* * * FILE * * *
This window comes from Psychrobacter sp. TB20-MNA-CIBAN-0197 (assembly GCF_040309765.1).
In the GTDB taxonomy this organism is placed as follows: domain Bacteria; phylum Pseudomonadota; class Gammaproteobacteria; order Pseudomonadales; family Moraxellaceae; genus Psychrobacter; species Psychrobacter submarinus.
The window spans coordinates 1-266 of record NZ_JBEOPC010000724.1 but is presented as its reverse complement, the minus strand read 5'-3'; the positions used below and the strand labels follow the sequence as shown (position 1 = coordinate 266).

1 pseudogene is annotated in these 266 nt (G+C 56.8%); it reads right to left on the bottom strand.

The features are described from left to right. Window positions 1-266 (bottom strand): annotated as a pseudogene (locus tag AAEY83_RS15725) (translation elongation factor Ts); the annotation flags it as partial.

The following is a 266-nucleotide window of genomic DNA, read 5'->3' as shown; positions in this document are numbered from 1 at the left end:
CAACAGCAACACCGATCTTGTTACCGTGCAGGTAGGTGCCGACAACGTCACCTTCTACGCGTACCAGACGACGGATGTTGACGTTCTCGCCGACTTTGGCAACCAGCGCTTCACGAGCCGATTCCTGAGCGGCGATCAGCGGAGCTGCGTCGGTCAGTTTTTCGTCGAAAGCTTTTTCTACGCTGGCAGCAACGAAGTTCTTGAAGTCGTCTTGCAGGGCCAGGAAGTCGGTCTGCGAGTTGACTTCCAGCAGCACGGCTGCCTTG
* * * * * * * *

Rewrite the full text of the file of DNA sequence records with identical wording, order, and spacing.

This window comes from Psychrobacter sp. TB20-MNA-CIBAN-0197 (assembly GCF_040309765.1).
In the GTDB taxonomy this organism is placed as follows: domain Bacteria; phylum Pseudomonadota; class Gammaproteobacteria; order Pseudomonadales; family Moraxellaceae; genus Psychrobacter; species Psychrobacter submarinus.
The window spans coordinates 1-266 of record NZ_JBEOPC010000724.1 but is presented as its reverse complement, the minus strand read 5'-3'; the positions used below and the strand labels follow the sequence as shown (position 1 = coordinate 266).

1 pseudogene is annotated in these 266 nt (G+C 56.8%); it reads right to left on the bottom strand.

The features are described from left to right. Window positions 1-266 (bottom strand): annotated as a pseudogene (locus tag AAEY83_RS15725) (translation elongation factor Ts); the annotation flags it as partial.

The following is a 266-nucleotide window of genomic DNA, read 5'->3' as shown; positions in this document are numbered from 1 at the left end:
CAACAGCAACACCGATCTTGTTACCGTGCAGGTAGGTGCCGACAACGTCACCTTCTACGCGTACCAGACGACGGATGTTGACGTTCTCGCCGACTTTGGCAACCAGCGCTTCACGAGCCGATTCCTGAGCGGCGATCAGCGGAGCTGCGTCGGTCAGTTTTTCGTCGAAAGCTTTTTCTACGCTGGCAGCAACGAAGTTCTTGAAGTCGTCTTGCAGGGCCAGGAAGTCGGTCTGCGAGTTGACTTCCAGCAGCACGGCTGCCTTG